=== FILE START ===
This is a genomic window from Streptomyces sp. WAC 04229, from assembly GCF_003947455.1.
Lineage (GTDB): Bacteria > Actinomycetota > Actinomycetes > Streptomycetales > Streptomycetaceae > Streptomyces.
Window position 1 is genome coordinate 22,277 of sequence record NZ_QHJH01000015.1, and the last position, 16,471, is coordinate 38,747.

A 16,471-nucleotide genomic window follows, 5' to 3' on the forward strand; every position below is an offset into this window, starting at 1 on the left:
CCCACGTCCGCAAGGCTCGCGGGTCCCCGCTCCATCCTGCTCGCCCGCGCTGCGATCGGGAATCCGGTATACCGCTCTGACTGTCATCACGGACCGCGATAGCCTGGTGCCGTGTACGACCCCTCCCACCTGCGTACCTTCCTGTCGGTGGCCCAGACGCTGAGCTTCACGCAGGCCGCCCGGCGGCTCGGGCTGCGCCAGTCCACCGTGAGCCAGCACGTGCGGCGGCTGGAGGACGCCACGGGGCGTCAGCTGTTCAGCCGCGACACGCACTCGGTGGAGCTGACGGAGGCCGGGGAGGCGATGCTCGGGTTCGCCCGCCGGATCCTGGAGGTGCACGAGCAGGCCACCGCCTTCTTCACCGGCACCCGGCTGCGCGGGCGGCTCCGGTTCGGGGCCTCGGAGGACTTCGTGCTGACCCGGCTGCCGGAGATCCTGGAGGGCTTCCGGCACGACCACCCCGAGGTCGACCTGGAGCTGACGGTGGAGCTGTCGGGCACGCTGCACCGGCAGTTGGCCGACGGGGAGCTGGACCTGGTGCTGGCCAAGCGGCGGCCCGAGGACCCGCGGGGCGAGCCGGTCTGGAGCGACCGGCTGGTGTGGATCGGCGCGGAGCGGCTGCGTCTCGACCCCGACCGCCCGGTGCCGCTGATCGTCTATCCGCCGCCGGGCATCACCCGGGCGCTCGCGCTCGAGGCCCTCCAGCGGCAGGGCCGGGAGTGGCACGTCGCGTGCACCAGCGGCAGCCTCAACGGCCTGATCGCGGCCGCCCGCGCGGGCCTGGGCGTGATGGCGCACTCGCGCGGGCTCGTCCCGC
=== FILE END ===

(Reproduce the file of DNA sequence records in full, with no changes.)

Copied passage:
This is a genomic window from Streptomyces sp. WAC 04229, from assembly GCF_003947455.1.
Lineage (GTDB): Bacteria > Actinomycetota > Actinomycetes > Streptomycetales > Streptomycetaceae > Streptomyces.
Window position 1 is genome coordinate 22,277 of sequence record NZ_QHJH01000015.1, and the last position, 16,471, is coordinate 38,747.

A 16,471-nucleotide genomic window follows, 5' to 3' on the forward strand; every position below is an offset into this window, starting at 1 on the left:
CCCACGTCCGCAAGGCTCGCGGGTCCCCGCTCCATCCTGCTCGCCCGCGCTGCGATCGGGAATCCGGTATACCGCTCTGACTGTCATCACGGACCGCGATAGCCTGGTGCCGTGTACGACCCCTCCCACCTGCGTACCTTCCTGTCGGTGGCCCAGACGCTGAGCTTCACGCAGGCCGCCCGGCGGCTCGGGCTGCGCCAGTCCACCGTGAGCCAGCACGTGCGGCGGCTGGAGGACGCCACGGGGCGTCAGCTGTTCAGCCGCGACACGCACTCGGTGGAGCTGACGGAGGCCGGGGAGGCGATGCTCGGGTTCGCCCGCCGGATCCTGGAGGTGCACGAGCAGGCCACCGCCTTCTTCACCGGCACCCGGCTGCGCGGGCGGCTCCGGTTCGGGGCCTCGGAGGACTTCGTGCTGACCCGGCTGCCGGAGATCCTGGAGGGCTTCCGGCACGACCACCCCGAGGTCGACCTGGAGCTGACGGTGGAGCTGTCGGGCACGCTGCACCGGCAGTTGGCCGACGGGGAGCTGGACCTGGTGCTGGCCAAGCGGCGGCCCGAGGACCCGCGGGGCGAGCCGGTCTGGAGCGACCGGCTGGTGTGGATCGGCGCGGAGCGGCTGCGTCTCGACCCCGACCGCCCGGTGCCGCTGATCGTCTATCCGCCGCCGGGCATCACCCGGGCGCTCGCGCTCGAGGCCCTCCAGCGGCAGGGCCGGGAGTGGCACGTCGCGTGCACCAGCGGCAGCCTCAACGGCCTGATCGCGGCCGCCCGCGCGGGCCTGGGCGTGATGGCGCACTCGCGCGGGCTCGTCCCGC